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Category: Family Law Finances

QDRO: How to Say It and Why You Might Need It

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Written by Olivia St. Clair Long, JD on 5.14.21

What is a QDRO?

When couples get divorced, it sometimes comes as a surprise that retirement savings plans and the money placed in them during the marriage are considered marital assets and therefore are subject to division. When it comes to retirement assets like certain pensions, 401(k) or 403(b) plans, (known as “qualified retirement plans,”) your attorney may discuss the need for a  “Qua-DRO” during your divorce case. This is the colloquial term for a Qualified Domestic Relations Order (QDRO). You will need this legal document to transfer assets held within these ERISA-qualified retirement plans from the plan participant to the recipient spouse without triggering a current tax liability for the plan participant.

What is ERISA?

The Employment Retirement Income Security Act of 1974, or ERISA, is a federal law that was created to protect individuals who participate in private retirement savings and health insurance plans. The law creates very specific rules for qualified retirement plans. This is why, in order to divide one of these assets, a QDRO must be drafted according to federal law as laid out in ERISA, also keeping in mind any specific form preferences stated by the plan administrator. When a QDRO is entered as part of a divorce judgment, the part of a retirement savings plan that has been allocated to the recipient (soon-to-be ex-) spouse of the plan participant will be disbursed in the future, and the recipient ex-spouse will be solely responsible for paying any taxes owed on the disbursement.

Do I need a QDRO?

Having a 401(k) plan does not automatically mean you will need a QDRO in divorce. Your  Marital Settlement Agreement will detail the division of your marital estate and how many, if any, QDROs will be necessary to ensure that each spouse receives a portion (usually 50%) of the value of the marital estate accumulated during the marriage. For example, if one spouse has a 401(k) plan at work valued at $340,000 and the couple own a home with $340,000 in equity, she may negotiate to keep her 401(k) plan whole while leaving the marital home entirely to the other spouse. This is something your attorney may call an “off-set” and is used to avoid the expense and time it may take to complete a QDRO.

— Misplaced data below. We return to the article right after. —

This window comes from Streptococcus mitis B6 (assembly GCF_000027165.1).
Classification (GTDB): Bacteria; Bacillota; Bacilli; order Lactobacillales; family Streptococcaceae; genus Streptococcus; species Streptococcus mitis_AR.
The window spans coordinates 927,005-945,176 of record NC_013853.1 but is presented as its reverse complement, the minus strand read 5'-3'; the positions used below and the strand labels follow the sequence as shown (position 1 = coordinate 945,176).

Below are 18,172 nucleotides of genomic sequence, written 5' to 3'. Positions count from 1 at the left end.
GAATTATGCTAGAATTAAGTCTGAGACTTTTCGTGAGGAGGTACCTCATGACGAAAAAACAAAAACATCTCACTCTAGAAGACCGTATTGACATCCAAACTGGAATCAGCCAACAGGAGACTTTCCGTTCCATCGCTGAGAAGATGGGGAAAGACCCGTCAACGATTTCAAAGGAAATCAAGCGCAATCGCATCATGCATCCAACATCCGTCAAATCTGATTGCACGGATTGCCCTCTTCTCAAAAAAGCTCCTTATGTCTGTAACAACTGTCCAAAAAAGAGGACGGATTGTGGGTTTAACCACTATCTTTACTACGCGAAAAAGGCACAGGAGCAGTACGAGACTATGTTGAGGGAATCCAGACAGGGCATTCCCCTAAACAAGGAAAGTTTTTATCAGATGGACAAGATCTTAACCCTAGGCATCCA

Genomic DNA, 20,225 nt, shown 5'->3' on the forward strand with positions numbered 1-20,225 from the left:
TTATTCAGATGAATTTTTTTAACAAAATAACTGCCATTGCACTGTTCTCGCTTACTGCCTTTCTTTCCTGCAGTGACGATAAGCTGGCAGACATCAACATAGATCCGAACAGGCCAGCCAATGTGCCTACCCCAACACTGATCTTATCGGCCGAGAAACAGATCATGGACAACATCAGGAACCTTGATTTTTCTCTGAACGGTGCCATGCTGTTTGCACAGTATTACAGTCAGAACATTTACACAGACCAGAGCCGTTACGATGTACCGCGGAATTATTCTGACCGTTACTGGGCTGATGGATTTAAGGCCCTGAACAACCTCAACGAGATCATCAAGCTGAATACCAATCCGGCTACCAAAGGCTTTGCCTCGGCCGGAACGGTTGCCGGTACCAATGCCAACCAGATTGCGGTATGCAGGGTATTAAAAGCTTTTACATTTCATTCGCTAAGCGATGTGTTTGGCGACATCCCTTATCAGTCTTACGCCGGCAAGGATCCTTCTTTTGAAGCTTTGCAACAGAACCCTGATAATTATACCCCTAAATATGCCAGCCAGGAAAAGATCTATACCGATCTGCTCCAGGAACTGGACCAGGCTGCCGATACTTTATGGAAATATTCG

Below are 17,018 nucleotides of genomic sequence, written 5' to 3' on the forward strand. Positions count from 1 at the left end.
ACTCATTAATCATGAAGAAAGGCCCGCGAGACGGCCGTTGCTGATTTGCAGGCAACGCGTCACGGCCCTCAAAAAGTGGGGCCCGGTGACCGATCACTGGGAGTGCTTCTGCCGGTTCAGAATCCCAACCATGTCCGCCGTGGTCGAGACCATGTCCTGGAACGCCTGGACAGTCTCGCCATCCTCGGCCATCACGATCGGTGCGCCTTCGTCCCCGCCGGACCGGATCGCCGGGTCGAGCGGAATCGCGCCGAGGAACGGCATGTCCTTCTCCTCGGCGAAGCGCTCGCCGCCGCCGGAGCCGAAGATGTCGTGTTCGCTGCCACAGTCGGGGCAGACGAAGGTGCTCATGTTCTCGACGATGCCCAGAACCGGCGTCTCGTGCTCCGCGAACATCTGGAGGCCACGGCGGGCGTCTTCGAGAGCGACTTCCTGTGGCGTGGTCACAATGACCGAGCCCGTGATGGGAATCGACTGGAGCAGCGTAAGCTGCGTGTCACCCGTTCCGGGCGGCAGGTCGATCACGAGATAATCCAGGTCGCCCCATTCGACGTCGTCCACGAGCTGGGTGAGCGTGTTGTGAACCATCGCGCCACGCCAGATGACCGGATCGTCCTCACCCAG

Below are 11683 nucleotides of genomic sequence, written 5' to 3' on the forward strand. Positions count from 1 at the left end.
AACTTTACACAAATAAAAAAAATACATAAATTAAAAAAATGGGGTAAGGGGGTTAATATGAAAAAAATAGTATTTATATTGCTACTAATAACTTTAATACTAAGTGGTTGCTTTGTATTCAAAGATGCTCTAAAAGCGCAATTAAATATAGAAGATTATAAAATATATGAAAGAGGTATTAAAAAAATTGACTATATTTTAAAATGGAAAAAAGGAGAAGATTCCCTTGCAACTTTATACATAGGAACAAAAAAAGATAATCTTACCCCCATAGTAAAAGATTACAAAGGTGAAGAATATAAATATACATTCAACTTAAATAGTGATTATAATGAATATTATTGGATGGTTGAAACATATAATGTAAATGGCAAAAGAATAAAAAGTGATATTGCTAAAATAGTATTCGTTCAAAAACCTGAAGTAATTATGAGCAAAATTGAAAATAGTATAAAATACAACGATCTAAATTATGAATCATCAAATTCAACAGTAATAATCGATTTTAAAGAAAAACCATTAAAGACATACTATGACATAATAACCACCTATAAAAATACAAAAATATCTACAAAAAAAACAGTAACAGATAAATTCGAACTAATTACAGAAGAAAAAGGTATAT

How do I get a QDRO?

If your MSA will include one or more QDROs, you and your former spouse have options in how to have the paperwork drafted and how to share the expense of fees incurred. Some family law attorneys can write QDROs; others will coordinate with another attorney or professional who specializes in writing QDROs to complete this work. Our firm has a financial analyst and MBA on-staff who has experience writing QDROs, making the process seamless and efficient for our clients.

Whose responsibility is it to get the QDRO?

While generally the spouse of the plan participant will need to ensure that a QDRO is entered when needed, this is something that can be a point of negotiation between parties. There is a not a legal requirement stating who must ensure a QDRO is created and entered.

How much is it going to cost me to get a QDRO?

In general, when an experienced professional assists you in completing your needed QDRO(s), you can count on either a flat fee of up to more than a thousand dollars, or the work may simply be billed at your attorney’s normal hourly rate. When working with a firm who can complete QDROs in-house, as O. Long Law does, you can be sure that the process will be as efficient as possible, thus taking the least amount of time and money.

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